Carpal tunnel syndrome, also known as median nerve compression, is a condition that leads to things like tingling, numbness, and weakness in the hands. These symptoms usually occur when the median nerve is under pressure. This nerve runs along your arm and through a small passageway in your wrist.
What is carpal tunnel syndrome?
Now that you know what median nerve compression is, let’s take a look at more important details.
Signs and symptoms of median nerve compression
Symptoms of this syndrome will always start slowly but can last for a very long time. If you notice the problem early on, you will notice things like numbness at night or pain or tingling in the fingers (particularly the thumb, middle, and index fingers).
Many people usually sleep with their wrists wrinkled, which is why numbness can occur at night. If the numbness worsens, it may wake you from sleep.
Nocturnal symptoms are usually the first to be reported. During the early stages of the condition, you can get rid of the nighttime symptoms by simply shaking your hands. However, during the day, you will feel things like decreased feelings around the fingertips, an inability to use the hands for the simplest of tasks, and tingling in the fingers.
Over time, you may notice that your symptoms get worse. As such, it is advisable to seek medical attention if you feel that the pressure of the median nerve is getting out of control.
How is the syndrome diagnosed?
When you attend your doctor’s office, he will try to identify the actual source of the problem. They will ask you some questions about your medical history and symptoms and do some tests to make an informed decision.
Your doctor will look for Tinel sign. To do this, the doctor taps on the median nerve around the nerve. He will then ask you if you feel any kind of tingling sensation in the fingers. If you answered yes, you may have the syndrome.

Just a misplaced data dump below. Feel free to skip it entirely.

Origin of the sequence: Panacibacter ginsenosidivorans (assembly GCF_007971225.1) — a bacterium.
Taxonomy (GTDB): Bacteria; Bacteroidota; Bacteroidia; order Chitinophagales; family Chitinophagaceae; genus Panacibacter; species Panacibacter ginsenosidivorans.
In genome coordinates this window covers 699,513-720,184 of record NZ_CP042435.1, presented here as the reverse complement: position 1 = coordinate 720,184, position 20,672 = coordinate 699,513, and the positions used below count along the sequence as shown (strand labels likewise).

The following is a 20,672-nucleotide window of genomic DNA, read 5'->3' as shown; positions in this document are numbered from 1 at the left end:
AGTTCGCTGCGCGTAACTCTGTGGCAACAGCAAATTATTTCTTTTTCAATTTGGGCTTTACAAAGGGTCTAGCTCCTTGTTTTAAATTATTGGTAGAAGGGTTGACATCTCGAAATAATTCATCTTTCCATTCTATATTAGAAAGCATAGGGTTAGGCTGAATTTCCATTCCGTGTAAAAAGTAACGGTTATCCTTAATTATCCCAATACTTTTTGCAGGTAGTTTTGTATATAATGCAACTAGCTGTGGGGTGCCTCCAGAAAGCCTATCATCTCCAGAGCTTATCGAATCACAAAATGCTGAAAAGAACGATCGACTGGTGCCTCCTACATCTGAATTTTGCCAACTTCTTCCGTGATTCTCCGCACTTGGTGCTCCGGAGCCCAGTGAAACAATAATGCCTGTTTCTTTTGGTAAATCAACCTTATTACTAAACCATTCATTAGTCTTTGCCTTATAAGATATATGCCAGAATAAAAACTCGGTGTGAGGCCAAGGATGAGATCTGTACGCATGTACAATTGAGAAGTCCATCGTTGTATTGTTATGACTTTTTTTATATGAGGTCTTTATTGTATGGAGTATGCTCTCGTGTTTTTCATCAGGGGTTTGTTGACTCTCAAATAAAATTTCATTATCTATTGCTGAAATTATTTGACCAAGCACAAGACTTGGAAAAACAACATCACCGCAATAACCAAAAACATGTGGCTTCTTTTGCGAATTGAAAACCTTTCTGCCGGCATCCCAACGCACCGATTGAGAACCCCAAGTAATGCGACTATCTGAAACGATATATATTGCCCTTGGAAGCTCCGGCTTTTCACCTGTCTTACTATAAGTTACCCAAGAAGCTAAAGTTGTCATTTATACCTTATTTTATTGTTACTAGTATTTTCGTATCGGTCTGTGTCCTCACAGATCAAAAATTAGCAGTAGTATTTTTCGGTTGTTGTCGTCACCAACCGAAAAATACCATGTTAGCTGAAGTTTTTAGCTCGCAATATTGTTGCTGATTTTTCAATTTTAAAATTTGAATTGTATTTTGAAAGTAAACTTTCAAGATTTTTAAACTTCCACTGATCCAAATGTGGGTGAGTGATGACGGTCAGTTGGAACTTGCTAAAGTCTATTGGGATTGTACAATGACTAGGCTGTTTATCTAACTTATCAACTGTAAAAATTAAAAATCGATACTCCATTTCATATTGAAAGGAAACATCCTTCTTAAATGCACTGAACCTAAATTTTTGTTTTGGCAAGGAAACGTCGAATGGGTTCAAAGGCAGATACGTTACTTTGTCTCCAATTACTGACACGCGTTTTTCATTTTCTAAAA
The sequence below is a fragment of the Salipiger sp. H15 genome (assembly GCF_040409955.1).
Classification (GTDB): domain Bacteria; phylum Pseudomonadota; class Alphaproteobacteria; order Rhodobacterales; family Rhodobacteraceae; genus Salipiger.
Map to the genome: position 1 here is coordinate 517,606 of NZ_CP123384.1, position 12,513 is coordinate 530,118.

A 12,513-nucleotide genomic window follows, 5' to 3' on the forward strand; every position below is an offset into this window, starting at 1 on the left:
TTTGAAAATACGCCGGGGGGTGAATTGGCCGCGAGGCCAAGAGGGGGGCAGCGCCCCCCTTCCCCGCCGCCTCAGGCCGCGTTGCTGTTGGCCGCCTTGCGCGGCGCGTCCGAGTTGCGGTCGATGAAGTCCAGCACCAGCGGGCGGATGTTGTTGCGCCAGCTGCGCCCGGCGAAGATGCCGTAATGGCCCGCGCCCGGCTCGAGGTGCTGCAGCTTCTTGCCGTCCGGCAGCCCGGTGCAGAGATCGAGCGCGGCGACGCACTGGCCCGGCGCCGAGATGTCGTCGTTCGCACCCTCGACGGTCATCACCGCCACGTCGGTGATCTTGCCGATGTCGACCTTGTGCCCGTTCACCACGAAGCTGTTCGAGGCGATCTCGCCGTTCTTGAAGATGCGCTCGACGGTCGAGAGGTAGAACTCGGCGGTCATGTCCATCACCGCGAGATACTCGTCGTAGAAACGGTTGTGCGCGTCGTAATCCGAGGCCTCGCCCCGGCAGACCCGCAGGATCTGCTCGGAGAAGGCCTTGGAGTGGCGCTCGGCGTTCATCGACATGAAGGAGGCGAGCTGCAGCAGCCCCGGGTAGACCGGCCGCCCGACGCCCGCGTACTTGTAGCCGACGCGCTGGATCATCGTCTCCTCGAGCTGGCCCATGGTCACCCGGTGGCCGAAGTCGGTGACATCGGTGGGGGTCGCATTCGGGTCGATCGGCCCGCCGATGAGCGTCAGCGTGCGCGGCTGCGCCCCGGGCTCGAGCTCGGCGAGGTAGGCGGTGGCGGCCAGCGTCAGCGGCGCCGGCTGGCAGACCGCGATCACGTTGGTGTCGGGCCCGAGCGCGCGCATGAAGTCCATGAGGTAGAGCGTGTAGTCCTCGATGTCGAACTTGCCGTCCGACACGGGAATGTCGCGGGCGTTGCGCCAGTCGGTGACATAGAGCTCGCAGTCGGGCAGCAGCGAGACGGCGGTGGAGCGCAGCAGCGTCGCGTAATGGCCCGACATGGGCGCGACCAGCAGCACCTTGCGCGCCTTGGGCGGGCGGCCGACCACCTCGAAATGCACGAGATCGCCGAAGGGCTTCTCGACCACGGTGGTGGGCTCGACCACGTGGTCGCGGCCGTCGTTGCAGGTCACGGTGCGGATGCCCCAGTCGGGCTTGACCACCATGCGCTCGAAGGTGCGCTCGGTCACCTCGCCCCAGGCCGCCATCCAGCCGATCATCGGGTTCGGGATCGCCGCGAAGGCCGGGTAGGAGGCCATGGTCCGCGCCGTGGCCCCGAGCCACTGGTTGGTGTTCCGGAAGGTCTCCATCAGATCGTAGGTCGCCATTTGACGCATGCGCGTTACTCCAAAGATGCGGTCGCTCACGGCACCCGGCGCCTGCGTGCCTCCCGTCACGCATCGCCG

Before making a final decision, your doctor will perform a wrist flexion test, also known as a valine test.
During the Phalen exam, you will rest your elbow on a flat table and let your wrist drop freely. If you have the syndrome, you will experience some numbness and tingling after about 60 seconds. If these symptoms appear sooner, your problem may already have worsened.
In some cases, your doctor will use X-rays to see if you have carpal tunnel syndrome. But if they do have to do this test, it means that the problem may be more than the median nerve compression.
How is the syndrome treated?
There are two ways to treat the syndrome; surgical or non-surgical. Note that despite the treatment process, there are challenges involved. However, if your case is less severe, a non-surgical approach is most appropriate.
Surgical treatment will be effective if your condition is severe. However, no matter how bad your condition is, non-surgical treatment will be prioritized. For example, you will start wearing a wrist splint while you sleep at night.
If that doesn’t work, your doctor will advise you to take some anti-inflammatory medication such as ibuprofen. In some cases, cortisone injections will be used. Most treatments will focus on changing your environment to relieve pain and numbness around your wrist and fingers.
If your problem does not respond to Non-surgical treatmentYou may have to undergo surgical procedures. This will be done to improve the size of the tunnel so that there is minimal pressure on the tendons and nerves.
Carpal tunnel syndrome is not life-threatening. However, if things go wrong, you may reduce your quality of life.
Even doing the simplest tasks like driving and using the phone can be quite a challenge. If your condition persists, be sure to contact an expert as soon as possible.
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